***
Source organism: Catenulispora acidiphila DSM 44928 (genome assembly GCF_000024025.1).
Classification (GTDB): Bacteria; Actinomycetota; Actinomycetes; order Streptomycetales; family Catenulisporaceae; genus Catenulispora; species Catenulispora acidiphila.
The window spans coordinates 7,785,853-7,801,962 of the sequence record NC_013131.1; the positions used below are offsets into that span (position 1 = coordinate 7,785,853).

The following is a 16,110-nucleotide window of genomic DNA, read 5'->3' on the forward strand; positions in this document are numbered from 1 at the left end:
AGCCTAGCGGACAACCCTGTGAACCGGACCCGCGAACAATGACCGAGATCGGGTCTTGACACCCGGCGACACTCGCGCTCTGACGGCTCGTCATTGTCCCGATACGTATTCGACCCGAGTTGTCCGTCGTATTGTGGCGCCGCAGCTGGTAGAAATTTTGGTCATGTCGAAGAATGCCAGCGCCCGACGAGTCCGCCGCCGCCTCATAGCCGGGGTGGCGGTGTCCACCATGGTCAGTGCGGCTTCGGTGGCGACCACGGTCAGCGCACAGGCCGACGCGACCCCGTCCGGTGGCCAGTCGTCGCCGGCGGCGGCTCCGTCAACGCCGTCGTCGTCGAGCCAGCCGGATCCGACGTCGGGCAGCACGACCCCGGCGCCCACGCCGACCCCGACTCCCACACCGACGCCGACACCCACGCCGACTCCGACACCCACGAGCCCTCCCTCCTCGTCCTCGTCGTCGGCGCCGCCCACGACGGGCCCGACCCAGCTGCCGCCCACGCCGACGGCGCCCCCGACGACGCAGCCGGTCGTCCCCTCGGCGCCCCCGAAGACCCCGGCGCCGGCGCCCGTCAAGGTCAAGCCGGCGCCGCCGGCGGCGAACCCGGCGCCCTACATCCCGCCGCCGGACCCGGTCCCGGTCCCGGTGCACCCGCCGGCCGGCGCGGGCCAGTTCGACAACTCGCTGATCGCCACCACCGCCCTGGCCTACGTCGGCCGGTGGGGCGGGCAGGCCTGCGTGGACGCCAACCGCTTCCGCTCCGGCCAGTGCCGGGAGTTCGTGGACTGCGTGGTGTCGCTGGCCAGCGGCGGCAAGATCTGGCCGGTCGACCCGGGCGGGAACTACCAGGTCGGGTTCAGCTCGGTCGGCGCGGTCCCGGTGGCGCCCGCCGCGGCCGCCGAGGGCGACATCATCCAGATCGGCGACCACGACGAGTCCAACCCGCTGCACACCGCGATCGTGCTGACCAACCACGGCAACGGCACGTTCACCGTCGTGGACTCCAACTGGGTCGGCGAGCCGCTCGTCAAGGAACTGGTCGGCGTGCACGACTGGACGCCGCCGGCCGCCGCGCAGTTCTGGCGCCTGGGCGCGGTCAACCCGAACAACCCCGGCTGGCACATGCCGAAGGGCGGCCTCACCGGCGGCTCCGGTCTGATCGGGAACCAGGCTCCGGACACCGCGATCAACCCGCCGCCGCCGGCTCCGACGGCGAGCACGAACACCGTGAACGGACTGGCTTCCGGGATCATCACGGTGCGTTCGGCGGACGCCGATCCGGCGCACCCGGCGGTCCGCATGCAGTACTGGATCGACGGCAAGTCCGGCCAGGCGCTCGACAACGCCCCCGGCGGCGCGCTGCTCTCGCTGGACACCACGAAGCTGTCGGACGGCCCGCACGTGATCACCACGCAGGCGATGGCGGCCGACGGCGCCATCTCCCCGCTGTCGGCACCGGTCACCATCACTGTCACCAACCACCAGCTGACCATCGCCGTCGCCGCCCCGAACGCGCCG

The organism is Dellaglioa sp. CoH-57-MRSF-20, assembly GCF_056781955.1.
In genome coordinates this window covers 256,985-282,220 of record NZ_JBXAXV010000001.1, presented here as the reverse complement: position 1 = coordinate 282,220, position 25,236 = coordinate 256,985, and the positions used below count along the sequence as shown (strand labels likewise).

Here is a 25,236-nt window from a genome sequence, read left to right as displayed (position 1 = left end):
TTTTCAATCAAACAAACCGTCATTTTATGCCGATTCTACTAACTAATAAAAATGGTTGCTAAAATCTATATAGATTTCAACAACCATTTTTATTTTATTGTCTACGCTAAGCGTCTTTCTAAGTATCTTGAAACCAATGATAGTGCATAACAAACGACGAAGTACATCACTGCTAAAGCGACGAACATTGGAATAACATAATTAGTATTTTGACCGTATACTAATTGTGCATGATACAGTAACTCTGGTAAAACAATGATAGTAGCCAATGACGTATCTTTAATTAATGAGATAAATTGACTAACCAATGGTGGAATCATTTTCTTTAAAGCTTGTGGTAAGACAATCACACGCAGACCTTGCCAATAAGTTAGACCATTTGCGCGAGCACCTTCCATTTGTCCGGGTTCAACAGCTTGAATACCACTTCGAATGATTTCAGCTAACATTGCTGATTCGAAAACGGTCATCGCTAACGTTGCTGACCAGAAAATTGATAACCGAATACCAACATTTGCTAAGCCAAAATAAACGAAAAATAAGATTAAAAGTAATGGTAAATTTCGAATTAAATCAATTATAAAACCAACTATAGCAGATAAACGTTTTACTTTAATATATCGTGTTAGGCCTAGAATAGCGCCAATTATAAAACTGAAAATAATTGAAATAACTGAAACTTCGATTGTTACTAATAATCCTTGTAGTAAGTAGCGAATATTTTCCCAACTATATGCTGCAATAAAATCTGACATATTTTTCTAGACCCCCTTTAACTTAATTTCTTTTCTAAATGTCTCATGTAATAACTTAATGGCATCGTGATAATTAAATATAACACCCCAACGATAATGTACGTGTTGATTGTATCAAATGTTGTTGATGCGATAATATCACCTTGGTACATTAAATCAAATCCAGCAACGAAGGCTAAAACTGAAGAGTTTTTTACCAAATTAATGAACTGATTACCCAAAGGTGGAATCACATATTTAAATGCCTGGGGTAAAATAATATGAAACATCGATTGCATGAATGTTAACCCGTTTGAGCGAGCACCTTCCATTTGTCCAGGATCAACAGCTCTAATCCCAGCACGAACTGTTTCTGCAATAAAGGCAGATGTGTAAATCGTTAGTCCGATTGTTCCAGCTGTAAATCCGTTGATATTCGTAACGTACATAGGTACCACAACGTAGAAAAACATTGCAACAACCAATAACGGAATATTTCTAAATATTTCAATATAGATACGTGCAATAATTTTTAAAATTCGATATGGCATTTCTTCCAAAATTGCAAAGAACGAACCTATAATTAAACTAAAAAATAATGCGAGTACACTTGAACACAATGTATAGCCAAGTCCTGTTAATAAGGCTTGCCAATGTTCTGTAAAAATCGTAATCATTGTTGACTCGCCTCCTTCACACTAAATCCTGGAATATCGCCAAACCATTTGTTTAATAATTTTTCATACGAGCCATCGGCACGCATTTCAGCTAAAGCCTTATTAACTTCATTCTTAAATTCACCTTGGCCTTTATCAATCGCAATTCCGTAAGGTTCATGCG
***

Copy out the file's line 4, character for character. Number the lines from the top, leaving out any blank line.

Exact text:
The following is a 16,110-nucleotide window of genomic DNA, read 5'->3' on the forward strand; positions in this document are numbered from 1 at the left end: